[sdiy] Soldering races (was something else)

David G Dixon dixon at mail.ubc.ca
Thu Jun 2 05:06:23 CEST 2022


Hey Team,
 
You may remember that I started a subthread about soldering through-hole vs
SMD.  Well, today I decided to actually time myself with a stopwatch.
 
I timed two different sets of through-hole resistors.
 
The first set was 60 of all one value (10k) that I buy in boxes of 5000 on
tape, so I can bend and cut them very quickly.  My system is as follows:
 
1) I cut 5 strips of 12 resistors each from the box.
2) I bend the strips in half so that the resistors are close packed (they
come spaced out).
3) I use long straight needle-nose pliers to bend all 12 resistors at once,
about 2 mm from the resistor body on both sides.  This gives 0.4" lead
spacing.
4) I cut all of the leads (in groups of 4) so that about 1 cm remains on
each side.
5) I stuff all of the resistors, being careful to orient them all in the
same direction.
6) I solder them all.
7) I snip them all.
8) I inspect against a strong light.
 
The entire process for those 60 resistors (on two different PCBs) took
17:40.  That's about 18 seconds per resistor.  This is a little longer than
I was expecting, but I am soldering a little slower these days.  It seems
that I'm having a little bit of a problem getting the solder to flow, so
each joint takes maybe one second longer than it should.  I think my
(Chinese) solder skimped a little on the flux.
 
The second set was 59 of all different values, from two different boxes
containing 59 different little bags in order as they go on the PCBs -- one
box of 23 bags for a 12-stage Dome filter, and one box of 36 bags for an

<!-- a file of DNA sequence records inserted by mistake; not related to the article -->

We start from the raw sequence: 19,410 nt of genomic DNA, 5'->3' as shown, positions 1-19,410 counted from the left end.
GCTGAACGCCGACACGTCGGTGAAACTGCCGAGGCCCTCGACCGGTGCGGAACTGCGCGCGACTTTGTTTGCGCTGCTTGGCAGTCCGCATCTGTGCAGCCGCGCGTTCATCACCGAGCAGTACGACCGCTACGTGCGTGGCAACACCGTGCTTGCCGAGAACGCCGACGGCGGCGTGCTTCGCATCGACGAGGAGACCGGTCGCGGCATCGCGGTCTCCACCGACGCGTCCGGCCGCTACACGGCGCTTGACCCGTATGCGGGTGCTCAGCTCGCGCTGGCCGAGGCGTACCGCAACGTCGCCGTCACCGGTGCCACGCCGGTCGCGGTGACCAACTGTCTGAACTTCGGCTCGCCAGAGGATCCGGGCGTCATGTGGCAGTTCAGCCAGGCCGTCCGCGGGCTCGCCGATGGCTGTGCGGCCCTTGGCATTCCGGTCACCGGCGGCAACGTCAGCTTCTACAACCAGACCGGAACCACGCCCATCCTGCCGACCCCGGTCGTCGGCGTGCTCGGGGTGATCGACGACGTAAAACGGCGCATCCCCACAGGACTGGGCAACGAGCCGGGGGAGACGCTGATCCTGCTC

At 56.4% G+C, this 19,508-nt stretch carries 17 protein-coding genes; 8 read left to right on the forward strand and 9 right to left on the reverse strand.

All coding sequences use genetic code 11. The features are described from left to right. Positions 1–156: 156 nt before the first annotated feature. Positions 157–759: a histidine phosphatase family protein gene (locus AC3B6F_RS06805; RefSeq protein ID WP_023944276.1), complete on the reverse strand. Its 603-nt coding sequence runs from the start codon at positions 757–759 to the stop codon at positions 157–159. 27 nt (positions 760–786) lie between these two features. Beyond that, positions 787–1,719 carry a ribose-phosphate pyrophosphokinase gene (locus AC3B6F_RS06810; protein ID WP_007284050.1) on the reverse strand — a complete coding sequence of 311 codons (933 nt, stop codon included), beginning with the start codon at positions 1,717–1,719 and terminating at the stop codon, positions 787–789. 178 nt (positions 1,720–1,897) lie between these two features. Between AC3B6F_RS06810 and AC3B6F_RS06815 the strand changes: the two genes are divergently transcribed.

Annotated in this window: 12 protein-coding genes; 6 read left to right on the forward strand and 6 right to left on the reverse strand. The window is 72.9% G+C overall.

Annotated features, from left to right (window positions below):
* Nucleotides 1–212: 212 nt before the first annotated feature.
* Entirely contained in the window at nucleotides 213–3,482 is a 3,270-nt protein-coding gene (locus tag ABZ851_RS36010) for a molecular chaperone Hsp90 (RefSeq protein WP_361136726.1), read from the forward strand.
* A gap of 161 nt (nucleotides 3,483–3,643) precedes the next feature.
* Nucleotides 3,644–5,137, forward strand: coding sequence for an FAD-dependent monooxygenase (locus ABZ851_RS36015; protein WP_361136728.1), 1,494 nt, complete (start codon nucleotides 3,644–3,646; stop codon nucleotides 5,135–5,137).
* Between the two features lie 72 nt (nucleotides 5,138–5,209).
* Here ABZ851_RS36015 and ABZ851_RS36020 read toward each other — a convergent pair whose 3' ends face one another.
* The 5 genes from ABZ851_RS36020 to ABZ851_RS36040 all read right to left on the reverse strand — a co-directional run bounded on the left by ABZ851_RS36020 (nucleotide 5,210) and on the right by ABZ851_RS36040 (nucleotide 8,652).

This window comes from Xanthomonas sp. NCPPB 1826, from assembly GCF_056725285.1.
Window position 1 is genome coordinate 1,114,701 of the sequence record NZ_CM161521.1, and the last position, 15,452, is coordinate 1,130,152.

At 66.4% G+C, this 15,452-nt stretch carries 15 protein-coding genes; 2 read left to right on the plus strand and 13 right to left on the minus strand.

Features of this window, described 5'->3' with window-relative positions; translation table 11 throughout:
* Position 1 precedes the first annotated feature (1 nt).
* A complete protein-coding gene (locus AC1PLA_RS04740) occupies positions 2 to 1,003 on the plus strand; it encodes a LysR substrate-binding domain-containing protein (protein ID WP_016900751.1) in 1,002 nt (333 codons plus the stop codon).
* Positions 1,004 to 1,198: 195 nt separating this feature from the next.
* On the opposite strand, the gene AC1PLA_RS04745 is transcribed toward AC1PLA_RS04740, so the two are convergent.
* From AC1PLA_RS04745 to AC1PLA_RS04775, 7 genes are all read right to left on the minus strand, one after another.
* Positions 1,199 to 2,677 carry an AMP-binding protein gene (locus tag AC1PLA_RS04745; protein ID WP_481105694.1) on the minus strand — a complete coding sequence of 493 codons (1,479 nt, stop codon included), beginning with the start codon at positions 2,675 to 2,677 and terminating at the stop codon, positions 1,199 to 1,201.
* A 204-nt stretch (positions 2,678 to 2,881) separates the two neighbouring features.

18-stage Dome filter (one of the resistors on the 12-stage filter is
actually 0 ohms, so that's why there are 1 fewer resistors).  My system here
is as follows:
 
1) I take the bag out of the box, tease out one resistor, put it between my
lips, reseal and replace the bag.
2) I grab the resistor body between my left thumb and forefinger and bend
the leads with my right thumb and forefinger.  This gives 0.4" lead spacing.
3) I cut the leads to 1 cm on each side and set down the resistor on my
bench in order.
Steps 1 to 3 are repeated as needed to get all the resistors needed for one
row of the PCB (there are two rows on each PCB -- rows of 12, 11, 18 and 18
resistors).
Then, steps 5 through 8 from above are done once for each PCB.
 
The entire process for those 59 resistors took 34:45.  That's about 35
seconds per resistor.
 
So, obviously, the biggest time-suck of through-hole parts is actually
retrieving the parts from their bags.  I believe that the stuffing,
soldering, snipping and inspecting only took about 13 minutes for both sets
(although I must confess that I didn't time those steps separately).
 
I'd like to conclude this post by saying that I do not enjoy "racing against
the clock" as I did today -- I didn't really work faster than I normally
would, but I was a bit more relentless than usual.  I like to take a more
leisurely time, since this is a relaxing pastime for me.  I should also
mention that I listened to one of my favorite pieces of music while doing
this challenge: Messiaen's organ cycle "Meditations sur le mystere de la
sainte trinite," and that made the time pass very quickly.  Highly
recommended listening -- I prefer the Jennifer Bate set on the Beauvais
Cathedral organ on Unicorn-Kanchana, but the Olivier Latry set on the Notre
Dame organ on Deutsche Grammaphon is also excellent, but perhaps a little
harsher, and maybe a tad too fast in places.
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